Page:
Male involvement critical in the Elimination of Mother-to-Child Transmission of HIV Campaign
Saving every child
Beatrice and Jackson Rwabyoma are living positive with HIV but their two year old twins are HIV free! This success story was the key highlight at the final Elimination of Mother-To-Child Transmission of HIV (EMTCT) Regional campaign for South Western Uganda. The event was held recently in Kiruhura District, South Western Uganda.
The regional campaigns championed by the First Lady of Uganda and Minister for Karamoja Affairs, Hon. Janet Museveni, were initiated and rolled out in March 2013, to create awareness about EMTCT and have led to a significant reduction in babies born with HIV. The campaigns have since been concluded in all the ten regions of Uganda.
The twin boys, Jackson and Daniel are bubbly, lively and enjoying a life free of from the virus thanks to the EMTCT programme.
Speaking at the event, Ms. Beat Bisangwa, the Executive Director of the OAFLA Uganda, celebrated the couple and notified the gathering that the couple was enrolled on the Option B+ programme during the very first EMTCT campaign held in Ntungamo District. During that event, the First Lady officially launched the Option B+ strategy, gave the couple an ART tablet and encouraged them to adhere to their treatment. She also appealed for male involvement if the programme was to succeed.
“Today we are here to celebrate the success of the EMTCT programme through Beatrice and Jackson,” Bisangwa mentioned.
Our twins are evidence that the campaign and medication really work. I have no doubt about it
According to Namala Florence, the midwife who has supported the couple since they enrolled on the programme, “the couple has been very cooperative and they adhere to the drugs, but above all, Jackson has been a very supportive husband.”
The campaign launch activities included an EMTCT stakeholder’s meeting that brought together partners from the 14 Districts in South Western Uganda.
During the meeting, Dr. Steven Kamya, the District Health Officer for Kiruhura mentioned that the HIV prevalence for the region remains high at eight per cent against the national average of seven per cent. Therefore interventions such as the EMTCT programme have enabled the region reduce the number of HIV infections, he said. For example, the number of children born to HIV positive mothers who turn HIV positive has tremendously reduced; the number of newly identified HIV positive pregnant and nursing women has progressively decreased, over the years of EMTCT implementation. However, despite the successes registered, a number of gaps such as low male involvement, low numbers of mothers delivering in places where the safety of the babies are uncertain, still remain. “The struggle must continue until the enemy (AIDS) is wiped out, he stressed.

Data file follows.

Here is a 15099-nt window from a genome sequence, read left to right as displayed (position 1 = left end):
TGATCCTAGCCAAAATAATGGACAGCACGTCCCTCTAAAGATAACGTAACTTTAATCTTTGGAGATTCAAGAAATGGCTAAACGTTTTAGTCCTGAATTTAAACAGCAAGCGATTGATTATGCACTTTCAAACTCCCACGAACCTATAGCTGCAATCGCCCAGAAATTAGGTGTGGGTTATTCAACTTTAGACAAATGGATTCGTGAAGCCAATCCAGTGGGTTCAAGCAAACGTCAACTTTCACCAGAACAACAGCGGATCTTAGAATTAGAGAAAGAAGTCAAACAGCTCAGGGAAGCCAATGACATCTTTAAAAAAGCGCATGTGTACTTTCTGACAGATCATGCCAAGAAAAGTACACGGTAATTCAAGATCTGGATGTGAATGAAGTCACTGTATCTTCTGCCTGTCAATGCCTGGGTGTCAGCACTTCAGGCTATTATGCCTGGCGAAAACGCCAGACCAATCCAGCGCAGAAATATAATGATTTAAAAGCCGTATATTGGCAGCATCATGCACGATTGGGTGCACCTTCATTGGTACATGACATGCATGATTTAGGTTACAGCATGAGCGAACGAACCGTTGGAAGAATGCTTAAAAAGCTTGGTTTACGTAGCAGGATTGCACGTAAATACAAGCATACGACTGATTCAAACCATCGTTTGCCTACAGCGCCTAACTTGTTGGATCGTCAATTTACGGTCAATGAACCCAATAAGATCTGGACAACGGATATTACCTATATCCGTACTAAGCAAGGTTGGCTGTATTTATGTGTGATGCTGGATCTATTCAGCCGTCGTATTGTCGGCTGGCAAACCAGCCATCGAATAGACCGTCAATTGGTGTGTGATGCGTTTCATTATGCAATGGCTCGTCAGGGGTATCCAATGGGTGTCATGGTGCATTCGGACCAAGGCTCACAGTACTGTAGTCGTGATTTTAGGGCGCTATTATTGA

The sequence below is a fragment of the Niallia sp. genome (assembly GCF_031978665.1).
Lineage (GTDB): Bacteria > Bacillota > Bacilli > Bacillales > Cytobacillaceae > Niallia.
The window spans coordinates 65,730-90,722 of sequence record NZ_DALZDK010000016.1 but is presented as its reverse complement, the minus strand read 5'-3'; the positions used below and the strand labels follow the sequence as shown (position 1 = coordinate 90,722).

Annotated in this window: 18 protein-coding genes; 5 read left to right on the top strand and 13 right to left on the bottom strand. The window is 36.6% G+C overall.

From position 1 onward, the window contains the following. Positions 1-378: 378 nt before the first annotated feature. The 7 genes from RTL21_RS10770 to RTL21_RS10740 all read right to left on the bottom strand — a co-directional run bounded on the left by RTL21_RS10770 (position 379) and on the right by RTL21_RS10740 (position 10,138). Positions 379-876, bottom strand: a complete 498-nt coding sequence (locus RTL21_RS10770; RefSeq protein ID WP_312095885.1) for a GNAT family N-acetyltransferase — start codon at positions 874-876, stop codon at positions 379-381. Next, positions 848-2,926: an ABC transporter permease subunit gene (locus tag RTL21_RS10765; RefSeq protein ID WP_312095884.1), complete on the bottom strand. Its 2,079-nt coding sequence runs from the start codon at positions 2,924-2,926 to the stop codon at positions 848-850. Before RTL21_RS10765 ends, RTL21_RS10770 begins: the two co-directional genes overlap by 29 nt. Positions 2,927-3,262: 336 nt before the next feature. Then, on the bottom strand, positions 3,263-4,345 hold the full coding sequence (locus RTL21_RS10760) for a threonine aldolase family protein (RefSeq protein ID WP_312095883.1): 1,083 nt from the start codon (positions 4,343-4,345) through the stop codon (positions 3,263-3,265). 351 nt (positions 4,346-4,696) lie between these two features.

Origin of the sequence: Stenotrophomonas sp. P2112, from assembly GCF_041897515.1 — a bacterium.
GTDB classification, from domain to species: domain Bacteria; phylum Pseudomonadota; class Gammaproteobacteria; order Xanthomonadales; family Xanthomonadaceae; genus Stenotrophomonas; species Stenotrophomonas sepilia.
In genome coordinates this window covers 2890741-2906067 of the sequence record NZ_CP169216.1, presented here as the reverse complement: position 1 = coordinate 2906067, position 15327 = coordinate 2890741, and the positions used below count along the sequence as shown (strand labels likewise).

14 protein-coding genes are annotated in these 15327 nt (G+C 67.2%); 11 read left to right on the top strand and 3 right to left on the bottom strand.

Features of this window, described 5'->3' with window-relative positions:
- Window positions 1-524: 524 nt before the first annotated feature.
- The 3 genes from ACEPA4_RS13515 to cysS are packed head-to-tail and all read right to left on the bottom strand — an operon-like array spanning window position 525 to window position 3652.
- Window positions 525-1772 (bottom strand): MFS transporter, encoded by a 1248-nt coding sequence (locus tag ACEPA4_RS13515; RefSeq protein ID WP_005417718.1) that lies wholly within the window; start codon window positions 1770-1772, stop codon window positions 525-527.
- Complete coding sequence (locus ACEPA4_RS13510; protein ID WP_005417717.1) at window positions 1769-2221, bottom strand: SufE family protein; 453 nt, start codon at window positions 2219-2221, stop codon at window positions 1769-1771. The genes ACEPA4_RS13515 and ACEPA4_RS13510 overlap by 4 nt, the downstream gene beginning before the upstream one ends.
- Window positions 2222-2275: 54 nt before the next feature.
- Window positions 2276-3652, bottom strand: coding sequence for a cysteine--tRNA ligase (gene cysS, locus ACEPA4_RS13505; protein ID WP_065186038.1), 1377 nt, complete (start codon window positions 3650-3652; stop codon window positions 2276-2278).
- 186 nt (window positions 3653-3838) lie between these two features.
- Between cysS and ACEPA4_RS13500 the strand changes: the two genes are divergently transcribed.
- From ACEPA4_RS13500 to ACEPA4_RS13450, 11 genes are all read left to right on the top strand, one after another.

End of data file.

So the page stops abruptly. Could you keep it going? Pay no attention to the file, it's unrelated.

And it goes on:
The UNAIDS Country Representative thanked the First Lady for championing such a great cause that has registered a lot of success not only in the South Western region but nationally. He also added that before the campaign, 30,000 babies were born with HIV but now the number has reduced to 5000 babies. He called on all stakeholders present to continue working together to sustain the gains registered so far to ensure no child is born with the disease. He highlighted a number of gaps that need to be addressed if the nation is to get to zero babies born with HIV – For example, patients’ adherence to drugs; need to address cultural practices that propel the scourge; addressing stigma, among others.
While addressing the gathering at the event, Mrs. Museveni highlighted the need to adopt a comprehensive implementation package starting with ABC, especially with regards to teenage pregnancies; family planning; EMTCT and ART, if the disease is to be wiped out completely. “We need to include families even more in the fight against AIDS. We cannot take on this problem without involving families,” she stressed.
Mrs. Museveni urged health workers to encourage couples to utilize the EMTCT services; get tested for HIV as well as urge mothers to complete the recommended four antenatal visits; deliver under health care and ensure their new-born babies are tested. She called on all HIV infected mothers to take their medication all the time so their babies stay free from HIV, before reminding the men to support their wives during the struggle.
“Today we celebrate because fewer babies are born with HIV. The story of the twins is testimony to this. This gives the parents hope and a reason to live,” the First Lady said.
She thanked all partners (Development Partners, UN family, USAID, CDC, Global Fund) who have worked with her on the EMTCT programme that has led to the reduction of numbers of babies contracting the disease.
Jackson lauded the First Lady for bringing the EMTCT programme to his district because it has enabled them give birth to children who are free from the deadly disease.
Today, we not only have a set of twins but they are free from the disease (HIV)